Above all, marijuana has far fewer negative consequences than the nation’s two most popular psychoactive substances, alcohol and tobacco, which are of course legal for adults. Alcohol abuse and addiction lead to everything from stupidity, being a bore at parties and otherwise making a fool of yourself to accidents, violence, suicide, DUIs and chronic diseases that kill an estimated 100,000 people a year. Tobacco use, nicotine addiction and secondhand smoke, while not associated with altered states of consciousness, result in not only the majority of lung cancer cases but in other chronic disease—for a total of 400,000 annuals deaths.

It should not be forgotten that people use drugs because they receive some benefit from doing so. Opiates relieve pain, both psychic and physical. Stimulants make you feel productive and energetic—at least at first. Alcohol is a disinhibiting social lubricant, and moderate doses instill relaxation and camaraderie. Cigarettes soothe the nerves.

So it is with marijuana. A cost-benefit analysis of prohibition has to include the rewards of the drug. The benefits of recreational use of cannabis—especially the enhancement in perception and improvement of mood—go far in explaining why an estimated 4% of the world’s population uses it annually. Whereas most addictive substances can be classified as a depressant, a stimulant, or a hallucinogen, marijuana’s main active ingredient, THC, has properties of all three. As a result, the effects of getting high are variable and subjective. How do you assess the value of an enhanced music listening experience? A fit of hilarity induced by stoned humor? Taking the edge off a hard day at work? The social cohesion of sharing a joint? However hard to measure, these positives are essential to any calculus that purports to assess marijuana policy.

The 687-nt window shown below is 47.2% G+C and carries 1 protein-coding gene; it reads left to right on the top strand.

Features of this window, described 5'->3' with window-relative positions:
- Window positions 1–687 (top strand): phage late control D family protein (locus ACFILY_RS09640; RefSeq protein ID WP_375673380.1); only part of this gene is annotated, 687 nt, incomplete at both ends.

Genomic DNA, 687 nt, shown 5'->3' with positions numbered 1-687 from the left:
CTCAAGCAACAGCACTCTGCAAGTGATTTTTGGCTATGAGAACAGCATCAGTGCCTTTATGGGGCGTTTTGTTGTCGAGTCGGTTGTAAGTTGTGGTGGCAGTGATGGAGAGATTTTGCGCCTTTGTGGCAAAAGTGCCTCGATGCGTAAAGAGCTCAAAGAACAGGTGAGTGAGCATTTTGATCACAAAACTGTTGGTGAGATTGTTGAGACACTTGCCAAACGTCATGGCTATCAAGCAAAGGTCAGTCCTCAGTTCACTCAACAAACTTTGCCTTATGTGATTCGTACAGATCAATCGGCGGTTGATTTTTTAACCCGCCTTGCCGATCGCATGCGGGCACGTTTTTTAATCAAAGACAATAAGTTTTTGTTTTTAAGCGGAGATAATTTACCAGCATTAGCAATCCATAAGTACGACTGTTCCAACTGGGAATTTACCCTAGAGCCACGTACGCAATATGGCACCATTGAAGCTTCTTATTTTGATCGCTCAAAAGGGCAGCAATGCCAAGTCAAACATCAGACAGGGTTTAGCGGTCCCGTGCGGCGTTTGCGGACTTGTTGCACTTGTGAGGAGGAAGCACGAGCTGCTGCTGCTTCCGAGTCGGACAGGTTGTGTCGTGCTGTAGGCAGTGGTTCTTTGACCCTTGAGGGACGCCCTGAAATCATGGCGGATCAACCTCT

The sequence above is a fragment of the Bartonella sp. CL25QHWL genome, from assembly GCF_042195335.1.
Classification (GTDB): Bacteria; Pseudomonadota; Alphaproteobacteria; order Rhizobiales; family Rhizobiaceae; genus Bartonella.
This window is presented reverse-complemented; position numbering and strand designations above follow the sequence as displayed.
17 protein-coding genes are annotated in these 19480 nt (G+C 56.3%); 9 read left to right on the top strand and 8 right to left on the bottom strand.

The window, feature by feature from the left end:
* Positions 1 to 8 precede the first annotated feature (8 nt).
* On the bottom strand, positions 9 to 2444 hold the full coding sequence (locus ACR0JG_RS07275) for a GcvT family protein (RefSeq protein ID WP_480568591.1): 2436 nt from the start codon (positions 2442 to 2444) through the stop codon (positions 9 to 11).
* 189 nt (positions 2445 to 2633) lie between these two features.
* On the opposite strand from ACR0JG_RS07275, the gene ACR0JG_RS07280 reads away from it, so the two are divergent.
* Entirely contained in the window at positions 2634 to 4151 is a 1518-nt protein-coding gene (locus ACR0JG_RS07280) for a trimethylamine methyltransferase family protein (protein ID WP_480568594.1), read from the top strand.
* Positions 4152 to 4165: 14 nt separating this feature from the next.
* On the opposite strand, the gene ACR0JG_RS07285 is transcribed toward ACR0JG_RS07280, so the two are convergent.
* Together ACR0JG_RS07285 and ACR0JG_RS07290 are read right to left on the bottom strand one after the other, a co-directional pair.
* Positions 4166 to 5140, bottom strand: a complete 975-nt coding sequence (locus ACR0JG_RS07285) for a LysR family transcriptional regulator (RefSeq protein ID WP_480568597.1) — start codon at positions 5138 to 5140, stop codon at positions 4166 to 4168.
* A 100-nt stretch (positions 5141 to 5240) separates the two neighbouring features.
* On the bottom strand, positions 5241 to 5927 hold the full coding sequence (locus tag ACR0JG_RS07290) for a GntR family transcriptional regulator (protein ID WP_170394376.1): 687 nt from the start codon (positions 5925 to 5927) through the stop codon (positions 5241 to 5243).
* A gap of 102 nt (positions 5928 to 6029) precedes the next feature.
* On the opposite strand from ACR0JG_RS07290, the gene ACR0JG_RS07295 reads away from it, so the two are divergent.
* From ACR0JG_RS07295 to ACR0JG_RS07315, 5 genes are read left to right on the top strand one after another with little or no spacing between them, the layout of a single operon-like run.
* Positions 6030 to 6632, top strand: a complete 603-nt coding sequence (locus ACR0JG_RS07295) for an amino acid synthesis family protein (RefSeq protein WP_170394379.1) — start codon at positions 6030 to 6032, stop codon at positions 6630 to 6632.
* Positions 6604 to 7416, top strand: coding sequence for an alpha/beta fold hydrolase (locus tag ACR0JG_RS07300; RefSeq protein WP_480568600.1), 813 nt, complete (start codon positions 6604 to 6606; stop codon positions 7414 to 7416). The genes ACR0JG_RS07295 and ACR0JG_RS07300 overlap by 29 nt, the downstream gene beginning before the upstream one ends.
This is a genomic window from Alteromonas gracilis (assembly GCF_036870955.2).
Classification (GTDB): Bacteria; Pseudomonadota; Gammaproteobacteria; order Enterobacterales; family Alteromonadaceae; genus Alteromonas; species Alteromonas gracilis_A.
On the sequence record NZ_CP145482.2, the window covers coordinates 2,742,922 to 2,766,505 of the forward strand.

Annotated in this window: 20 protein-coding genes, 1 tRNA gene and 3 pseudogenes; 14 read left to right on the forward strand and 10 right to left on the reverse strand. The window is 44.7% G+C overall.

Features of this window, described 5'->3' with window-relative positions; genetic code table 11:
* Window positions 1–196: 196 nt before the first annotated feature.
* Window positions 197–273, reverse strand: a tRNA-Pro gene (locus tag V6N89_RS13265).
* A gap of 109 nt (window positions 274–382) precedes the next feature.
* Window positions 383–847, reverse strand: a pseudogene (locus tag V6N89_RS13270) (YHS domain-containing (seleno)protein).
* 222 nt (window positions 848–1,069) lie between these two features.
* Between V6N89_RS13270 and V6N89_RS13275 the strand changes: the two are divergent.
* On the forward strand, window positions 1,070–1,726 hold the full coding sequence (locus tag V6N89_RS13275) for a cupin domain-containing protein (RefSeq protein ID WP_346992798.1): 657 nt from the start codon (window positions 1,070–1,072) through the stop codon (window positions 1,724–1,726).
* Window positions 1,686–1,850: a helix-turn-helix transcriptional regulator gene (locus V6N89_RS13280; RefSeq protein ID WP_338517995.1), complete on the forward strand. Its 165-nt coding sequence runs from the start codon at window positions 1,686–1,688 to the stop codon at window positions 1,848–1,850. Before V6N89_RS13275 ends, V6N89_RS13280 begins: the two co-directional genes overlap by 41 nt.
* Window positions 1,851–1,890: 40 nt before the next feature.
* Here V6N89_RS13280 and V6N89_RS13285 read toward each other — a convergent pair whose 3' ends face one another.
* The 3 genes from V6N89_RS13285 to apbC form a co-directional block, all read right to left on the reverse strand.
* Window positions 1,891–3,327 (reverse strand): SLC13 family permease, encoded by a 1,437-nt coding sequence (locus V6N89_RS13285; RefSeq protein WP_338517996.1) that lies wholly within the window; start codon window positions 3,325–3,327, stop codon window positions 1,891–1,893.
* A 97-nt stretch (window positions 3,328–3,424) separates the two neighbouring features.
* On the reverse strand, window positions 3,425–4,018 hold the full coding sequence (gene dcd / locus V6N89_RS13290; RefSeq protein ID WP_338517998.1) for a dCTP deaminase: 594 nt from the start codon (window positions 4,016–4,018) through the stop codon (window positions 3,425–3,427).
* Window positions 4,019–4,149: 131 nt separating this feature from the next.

To justify prohibition, most anti-pot advocates claim that marijuana intoxication has no or few benefits; they also exaggerate—often wildly—the harms. But for those of us who use (or have used) the drug, being stoned can be a good thing, just like having a beer or two down at the bar with buddies. Public health policymakers tend to ignore the undeniable fact that people smoke marijuana—and have since 3,000 B.C.—because they find pleasure, creativity, even spirituality in it.

One of the main pillars of anti-pot laws has long been the theory—by now almost completely debunked—that marijuana is a “gateway drug” to the use of harder drugs. Most studies have shown that tobacco is a far greater predictor than pot in terms of movement on to more serious drug use. While it is true that cannabis smokers are more likely than nonusers to do harder drugs, factors including wealth, unemployment status and psychological stress are more closely correlated to drug progression.

It is not the use of marijuana but its prohibition that causes serious harms. As with booze during Prohibition, the criminalization of cannabis has spawned black markets, drug trafficking and the violence (and other illegal trade) that accompanies them. It creates opportunities for the corruption of law enforcement. By imposing heavy burdens of time, money, and labor on law enforcement and the criminal justice system, the policing and prosecution of people who use or sell small amounts of herb diverts these resources from violent crimes and other more dangerous activities. It also fails to collect government revenue raised by the regulation and taxation of the trade—with conservative estimates in the hundreds of millions a year.

The most disturbing consequences of anti-pot laws reside less in the waste of resources than in the human costs. Prohibition makes criminals out of millions of citizens who pose no danger to persons or property. The majority of pot smokers never get arrested, but the 850,000 a year who do are saddled with criminal records for the rest of their lives; they can lose access to state and federal benefits, from public housing to student loans, and to educational and professional opportunities. We have criminalized more than 10 million people with our pot laws in the past 20 years.